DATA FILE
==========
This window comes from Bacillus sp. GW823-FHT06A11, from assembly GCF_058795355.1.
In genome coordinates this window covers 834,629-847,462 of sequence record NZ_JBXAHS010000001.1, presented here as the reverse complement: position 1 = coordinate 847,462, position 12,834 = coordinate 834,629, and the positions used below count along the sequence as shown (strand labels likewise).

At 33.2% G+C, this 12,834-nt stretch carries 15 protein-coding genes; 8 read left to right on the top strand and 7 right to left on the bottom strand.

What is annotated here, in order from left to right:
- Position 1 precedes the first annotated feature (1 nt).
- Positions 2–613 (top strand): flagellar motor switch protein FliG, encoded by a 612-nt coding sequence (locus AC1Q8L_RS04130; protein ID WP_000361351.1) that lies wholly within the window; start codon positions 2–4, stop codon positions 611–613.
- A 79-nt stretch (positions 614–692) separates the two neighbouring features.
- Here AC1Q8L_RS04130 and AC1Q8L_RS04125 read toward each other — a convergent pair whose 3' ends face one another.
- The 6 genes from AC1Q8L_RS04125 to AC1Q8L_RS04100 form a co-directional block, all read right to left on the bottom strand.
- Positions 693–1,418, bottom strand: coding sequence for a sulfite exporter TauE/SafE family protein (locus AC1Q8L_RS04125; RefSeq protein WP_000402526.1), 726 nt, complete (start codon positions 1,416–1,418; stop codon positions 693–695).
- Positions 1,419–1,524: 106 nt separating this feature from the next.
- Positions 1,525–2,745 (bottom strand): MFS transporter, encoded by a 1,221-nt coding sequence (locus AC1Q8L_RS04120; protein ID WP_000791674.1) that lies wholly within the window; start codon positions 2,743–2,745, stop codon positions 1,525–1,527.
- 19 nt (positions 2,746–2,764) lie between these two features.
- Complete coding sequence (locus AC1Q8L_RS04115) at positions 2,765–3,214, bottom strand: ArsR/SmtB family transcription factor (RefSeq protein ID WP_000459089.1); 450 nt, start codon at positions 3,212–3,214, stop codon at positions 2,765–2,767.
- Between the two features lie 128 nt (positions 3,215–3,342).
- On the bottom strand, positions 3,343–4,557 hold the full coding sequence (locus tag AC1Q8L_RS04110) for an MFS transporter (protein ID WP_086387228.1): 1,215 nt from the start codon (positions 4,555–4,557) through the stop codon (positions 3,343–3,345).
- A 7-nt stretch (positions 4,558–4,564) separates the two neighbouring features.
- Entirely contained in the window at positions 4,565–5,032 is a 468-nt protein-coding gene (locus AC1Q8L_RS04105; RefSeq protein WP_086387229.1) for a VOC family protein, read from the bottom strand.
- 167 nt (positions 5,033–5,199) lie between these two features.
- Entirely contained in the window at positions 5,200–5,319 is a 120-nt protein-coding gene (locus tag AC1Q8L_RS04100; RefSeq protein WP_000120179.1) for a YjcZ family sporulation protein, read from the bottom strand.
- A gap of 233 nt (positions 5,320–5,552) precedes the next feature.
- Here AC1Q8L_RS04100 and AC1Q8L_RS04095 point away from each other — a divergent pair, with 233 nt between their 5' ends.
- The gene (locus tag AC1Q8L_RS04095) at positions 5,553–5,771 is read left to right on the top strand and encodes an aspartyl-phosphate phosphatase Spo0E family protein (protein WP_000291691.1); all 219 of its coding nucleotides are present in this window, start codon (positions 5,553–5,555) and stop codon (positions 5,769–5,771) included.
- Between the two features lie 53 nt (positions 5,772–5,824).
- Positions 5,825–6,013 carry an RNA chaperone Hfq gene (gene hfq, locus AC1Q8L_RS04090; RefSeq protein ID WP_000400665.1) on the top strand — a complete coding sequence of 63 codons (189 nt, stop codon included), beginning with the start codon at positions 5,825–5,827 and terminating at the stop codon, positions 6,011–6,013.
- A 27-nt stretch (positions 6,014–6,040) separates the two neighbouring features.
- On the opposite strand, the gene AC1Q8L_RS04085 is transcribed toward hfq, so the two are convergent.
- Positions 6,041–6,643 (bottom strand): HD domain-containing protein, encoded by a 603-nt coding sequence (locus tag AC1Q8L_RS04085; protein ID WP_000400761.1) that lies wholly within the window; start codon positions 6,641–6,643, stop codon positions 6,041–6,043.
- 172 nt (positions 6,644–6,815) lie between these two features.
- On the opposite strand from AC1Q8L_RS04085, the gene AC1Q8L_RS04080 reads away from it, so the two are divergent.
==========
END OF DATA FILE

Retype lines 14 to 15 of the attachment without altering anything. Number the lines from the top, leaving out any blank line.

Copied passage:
- Complete coding sequence (locus AC1Q8L_RS04115) at positions 2,765–3,214, bottom strand: ArsR/SmtB family transcription factor (RefSeq protein ID WP_000459089.1); 450 nt, start codon at positions 3,212–3,214, stop codon at positions 2,765–2,767.
- Between the two features lie 128 nt (positions 3,215–3,342).